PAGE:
Home. Away. Home, but something’s changed. Not a window pane is cracked, nor a speck of dust disturbed from when you left. Yet something is different. You are happy to see the broken light switch, the lopsided chair leg, to sleep in your own bed and eat from your own garden. But not as happy as you thought you’d be. Perhaps your memory, your desire to just go home, which propelled so much of your journey here, was distorted. As you realize this, the idealized remembrance unnoticeably decays into the anxious depression of nostalgia, an intangible specter which is the eventual destination of all happy moments.
However, this delusional dedication may also be a strength. I believe that home is the potent human will to search outside ourselves for that to which we can never really return. It is the bittersweet recollection of contentment, always sought and always unfulfilled, which motivates us to maintain an identity and purpose in the face of instability and meaninglessness. Though we may lose our homes over and over again- to cruelty or chance or time- we will never stop trying to find home, to create one wherever we go. Paradoxically, we seem to become cognizant of home only by journeying away from it. Only when we are without home do we realize the quiet thrum it leaves behind, the silent music of our subconscious, which I have attempted to depict here, among other thoughts, in two ways.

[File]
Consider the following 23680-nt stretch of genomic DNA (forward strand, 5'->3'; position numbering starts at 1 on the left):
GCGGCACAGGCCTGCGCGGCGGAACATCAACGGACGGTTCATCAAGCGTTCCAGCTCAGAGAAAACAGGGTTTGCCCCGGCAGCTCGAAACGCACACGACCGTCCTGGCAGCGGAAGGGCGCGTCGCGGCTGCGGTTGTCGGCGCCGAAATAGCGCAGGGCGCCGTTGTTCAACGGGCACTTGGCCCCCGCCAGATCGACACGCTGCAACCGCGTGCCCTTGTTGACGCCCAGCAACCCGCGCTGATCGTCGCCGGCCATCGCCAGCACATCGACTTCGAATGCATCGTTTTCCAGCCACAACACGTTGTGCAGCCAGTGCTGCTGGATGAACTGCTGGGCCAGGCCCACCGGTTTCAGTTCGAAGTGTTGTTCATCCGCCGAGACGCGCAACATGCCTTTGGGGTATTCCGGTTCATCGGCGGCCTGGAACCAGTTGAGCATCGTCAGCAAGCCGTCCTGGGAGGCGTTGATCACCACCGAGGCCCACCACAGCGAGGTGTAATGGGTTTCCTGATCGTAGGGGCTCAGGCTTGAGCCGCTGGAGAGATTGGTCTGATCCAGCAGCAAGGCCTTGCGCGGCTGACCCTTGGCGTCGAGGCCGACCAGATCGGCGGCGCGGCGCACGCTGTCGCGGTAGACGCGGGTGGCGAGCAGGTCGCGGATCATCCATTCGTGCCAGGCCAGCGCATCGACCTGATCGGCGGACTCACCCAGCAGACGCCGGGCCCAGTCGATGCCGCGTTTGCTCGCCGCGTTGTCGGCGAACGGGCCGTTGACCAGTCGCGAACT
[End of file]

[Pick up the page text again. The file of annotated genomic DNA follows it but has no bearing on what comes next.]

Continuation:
First, the spatialization of offstage musicians, encompassing the audience in localized yet indistinct sound. Second, the sharp or gradual perceptual flip of a motif from familiar to strange and vice versa, employed in a dialogue. These figures include wandering glissandi, metallic behind-the-bridge tones, eerie high partials, col legno or loosely pitched walking eighth notes moving at different rates, and, most distinctively, the melancholy wail of the thunder sheet.
Maya Miro Johnson ©2018
About This Program
FREE LIVE STREAM ON SUNDAY, FEBRUARY 24
Can’t make it to hear Reflections on Home in person? Watch a live stream of this program in our free online Concert Library on Sunday, February 24 at 2:00pm.
This performance is part of our Tapestry19 Festival, click here for more information.
Lembit Beecher is the Music Alive Composer-in-Residence with The Saint Paul Chamber Orchestra. Music Alive is a national residency program of the League of American Orchestras and New Music USA.
Say Home is made possible in part through the support of Jack and Linda Hoeschler and Fred and Gloria Sewell.